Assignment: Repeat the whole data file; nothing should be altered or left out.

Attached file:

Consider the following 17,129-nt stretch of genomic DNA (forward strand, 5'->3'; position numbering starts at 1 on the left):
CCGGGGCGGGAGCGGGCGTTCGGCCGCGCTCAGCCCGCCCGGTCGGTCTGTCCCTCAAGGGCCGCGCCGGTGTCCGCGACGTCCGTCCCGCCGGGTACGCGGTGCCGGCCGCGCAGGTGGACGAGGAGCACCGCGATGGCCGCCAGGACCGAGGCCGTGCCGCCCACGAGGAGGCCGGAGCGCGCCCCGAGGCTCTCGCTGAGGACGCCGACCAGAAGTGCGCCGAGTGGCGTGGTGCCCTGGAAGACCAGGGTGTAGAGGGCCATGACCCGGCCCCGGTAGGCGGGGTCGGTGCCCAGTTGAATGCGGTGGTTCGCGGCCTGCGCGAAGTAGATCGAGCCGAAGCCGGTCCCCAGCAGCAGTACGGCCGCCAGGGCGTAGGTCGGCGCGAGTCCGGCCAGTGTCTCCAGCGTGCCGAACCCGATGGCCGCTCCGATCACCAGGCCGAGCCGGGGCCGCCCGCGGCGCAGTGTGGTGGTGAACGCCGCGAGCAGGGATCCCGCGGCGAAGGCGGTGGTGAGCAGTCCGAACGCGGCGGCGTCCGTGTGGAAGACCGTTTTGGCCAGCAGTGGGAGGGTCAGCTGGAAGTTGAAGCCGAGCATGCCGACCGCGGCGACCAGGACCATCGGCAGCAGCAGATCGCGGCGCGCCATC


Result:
Consider the following 17,129-nt stretch of genomic DNA (forward strand, 5'->3'; position numbering starts at 1 on the left):
CCGGGGCGGGAGCGGGCGTTCGGCCGCGCTCAGCCCGCCCGGTCGGTCTGTCCCTCAAGGGCCGCGCCGGTGTCCGCGACGTCCGTCCCGCCGGGTACGCGGTGCCGGCCGCGCAGGTGGACGAGGAGCACCGCGATGGCCGCCAGGACCGAGGCCGTGCCGCCCACGAGGAGGCCGGAGCGCGCCCCGAGGCTCTCGCTGAGGACGCCGACCAGAAGTGCGCCGAGTGGCGTGGTGCCCTGGAAGACCAGGGTGTAGAGGGCCATGACCCGGCCCCGGTAGGCGGGGTCGGTGCCCAGTTGAATGCGGTGGTTCGCGGCCTGCGCGAAGTAGATCGAGCCGAAGCCGGTCCCCAGCAGCAGTACGGCCGCCAGGGCGTAGGTCGGCGCGAGTCCGGCCAGTGTCTCCAGCGTGCCGAACCCGATGGCCGCTCCGATCACCAGGCCGAGCCGGGGCCGCCCGCGGCGCAGTGTGGTGGTGAACGCCGCGAGCAGGGATCCCGCGGCGAAGGCGGTGGTGAGCAGTCCGAACGCGGCGGCGTCCGTGTGGAAGACCGTTTTGGCCAGCAGTGGGAGGGTCAGCTGGAAGTTGAAGCCGAGCATGCCGACCGCGGCGACCAGGACCATCGGCAGCAGCAGATCGCGGCGCGCCATC